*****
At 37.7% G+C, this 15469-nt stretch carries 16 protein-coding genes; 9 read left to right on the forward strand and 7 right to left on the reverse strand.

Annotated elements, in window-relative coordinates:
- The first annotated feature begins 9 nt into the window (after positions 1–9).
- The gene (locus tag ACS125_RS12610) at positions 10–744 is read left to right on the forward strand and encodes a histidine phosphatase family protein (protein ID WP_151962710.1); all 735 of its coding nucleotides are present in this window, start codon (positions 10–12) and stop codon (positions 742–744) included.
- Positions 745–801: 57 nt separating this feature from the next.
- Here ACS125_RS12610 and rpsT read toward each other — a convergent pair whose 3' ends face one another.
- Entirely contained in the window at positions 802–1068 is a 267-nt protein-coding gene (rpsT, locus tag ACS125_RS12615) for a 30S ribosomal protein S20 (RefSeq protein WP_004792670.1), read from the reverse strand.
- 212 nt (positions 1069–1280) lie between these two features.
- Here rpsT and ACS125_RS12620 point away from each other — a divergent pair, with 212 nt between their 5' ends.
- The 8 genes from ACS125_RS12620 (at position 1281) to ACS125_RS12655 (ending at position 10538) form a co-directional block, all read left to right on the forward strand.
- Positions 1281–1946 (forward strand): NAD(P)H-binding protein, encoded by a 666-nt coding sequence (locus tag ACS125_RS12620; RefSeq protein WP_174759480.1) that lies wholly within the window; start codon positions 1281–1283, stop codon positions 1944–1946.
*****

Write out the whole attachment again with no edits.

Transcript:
At 37.7% G+C, this 15469-nt stretch carries 16 protein-coding genes; 9 read left to right on the forward strand and 7 right to left on the reverse strand.

Annotated elements, in window-relative coordinates:
- The first annotated feature begins 9 nt into the window (after positions 1–9).
- The gene (locus tag ACS125_RS12610) at positions 10–744 is read left to right on the forward strand and encodes a histidine phosphatase family protein (protein ID WP_151962710.1); all 735 of its coding nucleotides are present in this window, start codon (positions 10–12) and stop codon (positions 742–744) included.
- Positions 745–801: 57 nt separating this feature from the next.
- Here ACS125_RS12610 and rpsT read toward each other — a convergent pair whose 3' ends face one another.
- Entirely contained in the window at positions 802–1068 is a 267-nt protein-coding gene (rpsT, locus tag ACS125_RS12615) for a 30S ribosomal protein S20 (RefSeq protein WP_004792670.1), read from the reverse strand.
- 212 nt (positions 1069–1280) lie between these two features.
- Here rpsT and ACS125_RS12620 point away from each other — a divergent pair, with 212 nt between their 5' ends.
- The 8 genes from ACS125_RS12620 (at position 1281) to ACS125_RS12655 (ending at position 10538) form a co-directional block, all read left to right on the forward strand.
- Positions 1281–1946 (forward strand): NAD(P)H-binding protein, encoded by a 666-nt coding sequence (locus tag ACS125_RS12620; RefSeq protein WP_174759480.1) that lies wholly within the window; start codon positions 1281–1283, stop codon positions 1944–1946.